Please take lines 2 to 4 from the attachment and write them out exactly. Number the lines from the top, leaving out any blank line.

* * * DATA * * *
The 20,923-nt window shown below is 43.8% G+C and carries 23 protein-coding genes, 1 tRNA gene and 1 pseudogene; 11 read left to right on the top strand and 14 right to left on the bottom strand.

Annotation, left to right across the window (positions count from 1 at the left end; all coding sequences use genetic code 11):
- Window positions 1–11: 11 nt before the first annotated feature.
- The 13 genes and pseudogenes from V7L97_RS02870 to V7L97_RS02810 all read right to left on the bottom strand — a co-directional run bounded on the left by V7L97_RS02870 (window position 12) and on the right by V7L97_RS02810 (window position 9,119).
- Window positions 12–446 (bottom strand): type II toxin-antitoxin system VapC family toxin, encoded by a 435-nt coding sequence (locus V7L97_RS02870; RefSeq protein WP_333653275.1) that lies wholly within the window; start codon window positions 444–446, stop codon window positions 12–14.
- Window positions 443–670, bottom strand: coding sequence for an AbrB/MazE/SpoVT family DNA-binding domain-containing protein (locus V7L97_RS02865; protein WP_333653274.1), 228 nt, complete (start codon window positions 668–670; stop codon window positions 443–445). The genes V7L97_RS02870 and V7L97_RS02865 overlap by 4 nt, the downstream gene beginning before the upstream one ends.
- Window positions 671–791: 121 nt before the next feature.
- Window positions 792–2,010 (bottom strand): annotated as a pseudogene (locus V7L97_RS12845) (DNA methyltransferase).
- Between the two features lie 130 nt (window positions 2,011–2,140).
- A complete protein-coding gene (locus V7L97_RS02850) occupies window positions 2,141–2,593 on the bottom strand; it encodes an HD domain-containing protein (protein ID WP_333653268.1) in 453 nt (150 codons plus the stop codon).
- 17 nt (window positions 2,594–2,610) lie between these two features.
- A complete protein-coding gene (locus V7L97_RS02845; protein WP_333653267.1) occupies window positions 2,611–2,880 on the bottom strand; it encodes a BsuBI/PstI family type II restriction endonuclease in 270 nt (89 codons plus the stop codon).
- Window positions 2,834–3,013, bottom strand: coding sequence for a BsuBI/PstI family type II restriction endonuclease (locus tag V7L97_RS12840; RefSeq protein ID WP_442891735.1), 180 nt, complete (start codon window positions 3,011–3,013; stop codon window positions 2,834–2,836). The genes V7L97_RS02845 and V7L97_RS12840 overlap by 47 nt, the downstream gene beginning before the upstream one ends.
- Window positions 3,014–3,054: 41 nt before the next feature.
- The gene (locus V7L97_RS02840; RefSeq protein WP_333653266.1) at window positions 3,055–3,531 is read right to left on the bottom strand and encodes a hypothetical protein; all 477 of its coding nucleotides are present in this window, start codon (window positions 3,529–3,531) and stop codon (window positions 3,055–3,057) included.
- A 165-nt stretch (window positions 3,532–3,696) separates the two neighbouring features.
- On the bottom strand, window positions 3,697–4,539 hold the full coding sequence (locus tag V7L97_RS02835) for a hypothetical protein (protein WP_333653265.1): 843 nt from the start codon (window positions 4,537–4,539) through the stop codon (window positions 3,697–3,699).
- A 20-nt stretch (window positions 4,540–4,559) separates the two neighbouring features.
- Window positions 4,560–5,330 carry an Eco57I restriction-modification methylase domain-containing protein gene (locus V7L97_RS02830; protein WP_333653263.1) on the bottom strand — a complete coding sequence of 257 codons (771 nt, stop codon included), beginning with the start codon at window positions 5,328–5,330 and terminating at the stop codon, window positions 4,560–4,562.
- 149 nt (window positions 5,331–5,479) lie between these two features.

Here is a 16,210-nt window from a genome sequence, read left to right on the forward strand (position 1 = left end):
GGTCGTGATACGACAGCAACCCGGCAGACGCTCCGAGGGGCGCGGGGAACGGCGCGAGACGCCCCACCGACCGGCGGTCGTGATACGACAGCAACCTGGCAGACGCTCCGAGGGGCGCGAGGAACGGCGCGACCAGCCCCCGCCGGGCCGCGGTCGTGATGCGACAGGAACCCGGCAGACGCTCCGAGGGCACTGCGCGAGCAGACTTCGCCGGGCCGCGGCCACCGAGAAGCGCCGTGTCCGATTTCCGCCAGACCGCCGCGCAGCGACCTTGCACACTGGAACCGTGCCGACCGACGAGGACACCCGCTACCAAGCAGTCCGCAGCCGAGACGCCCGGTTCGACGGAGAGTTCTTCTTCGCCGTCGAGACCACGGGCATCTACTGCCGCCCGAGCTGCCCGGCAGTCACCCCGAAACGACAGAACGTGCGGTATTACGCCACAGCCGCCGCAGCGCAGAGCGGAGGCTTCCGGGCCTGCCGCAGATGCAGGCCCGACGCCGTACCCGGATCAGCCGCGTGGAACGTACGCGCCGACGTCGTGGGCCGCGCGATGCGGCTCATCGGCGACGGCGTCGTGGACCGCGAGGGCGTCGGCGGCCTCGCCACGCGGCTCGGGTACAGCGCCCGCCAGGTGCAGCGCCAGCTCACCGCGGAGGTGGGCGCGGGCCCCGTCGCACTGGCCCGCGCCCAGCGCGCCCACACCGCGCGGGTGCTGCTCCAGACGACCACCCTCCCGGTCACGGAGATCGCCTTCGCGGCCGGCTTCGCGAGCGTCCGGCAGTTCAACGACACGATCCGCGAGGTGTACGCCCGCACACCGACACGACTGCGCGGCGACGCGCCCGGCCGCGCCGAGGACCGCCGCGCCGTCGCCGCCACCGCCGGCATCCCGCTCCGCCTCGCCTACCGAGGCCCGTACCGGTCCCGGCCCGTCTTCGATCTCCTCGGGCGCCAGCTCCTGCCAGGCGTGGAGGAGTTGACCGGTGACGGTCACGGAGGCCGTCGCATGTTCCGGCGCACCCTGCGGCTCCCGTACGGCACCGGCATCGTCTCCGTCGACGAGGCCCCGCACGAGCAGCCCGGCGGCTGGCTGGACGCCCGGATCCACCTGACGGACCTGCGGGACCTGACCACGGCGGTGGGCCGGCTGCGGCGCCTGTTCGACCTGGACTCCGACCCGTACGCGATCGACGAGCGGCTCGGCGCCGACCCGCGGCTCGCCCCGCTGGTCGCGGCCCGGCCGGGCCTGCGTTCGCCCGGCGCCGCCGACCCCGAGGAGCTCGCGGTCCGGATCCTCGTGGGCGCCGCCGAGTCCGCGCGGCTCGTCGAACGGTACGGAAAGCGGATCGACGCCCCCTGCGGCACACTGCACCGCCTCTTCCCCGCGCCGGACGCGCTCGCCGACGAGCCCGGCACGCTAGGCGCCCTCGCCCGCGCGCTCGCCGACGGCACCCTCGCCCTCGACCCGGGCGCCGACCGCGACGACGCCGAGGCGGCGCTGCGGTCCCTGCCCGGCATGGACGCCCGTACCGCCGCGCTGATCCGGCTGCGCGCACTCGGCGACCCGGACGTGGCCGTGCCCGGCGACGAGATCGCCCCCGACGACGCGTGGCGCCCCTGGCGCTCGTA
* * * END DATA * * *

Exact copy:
Annotation, left to right across the window (positions count from 1 at the left end; all coding sequences use genetic code 11):
- Window positions 1–11: 11 nt before the first annotated feature.
- The 13 genes and pseudogenes from V7L97_RS02870 to V7L97_RS02810 all read right to left on the bottom strand — a co-directional run bounded on the left by V7L97_RS02870 (window position 12) and on the right by V7L97_RS02810 (window position 9,119).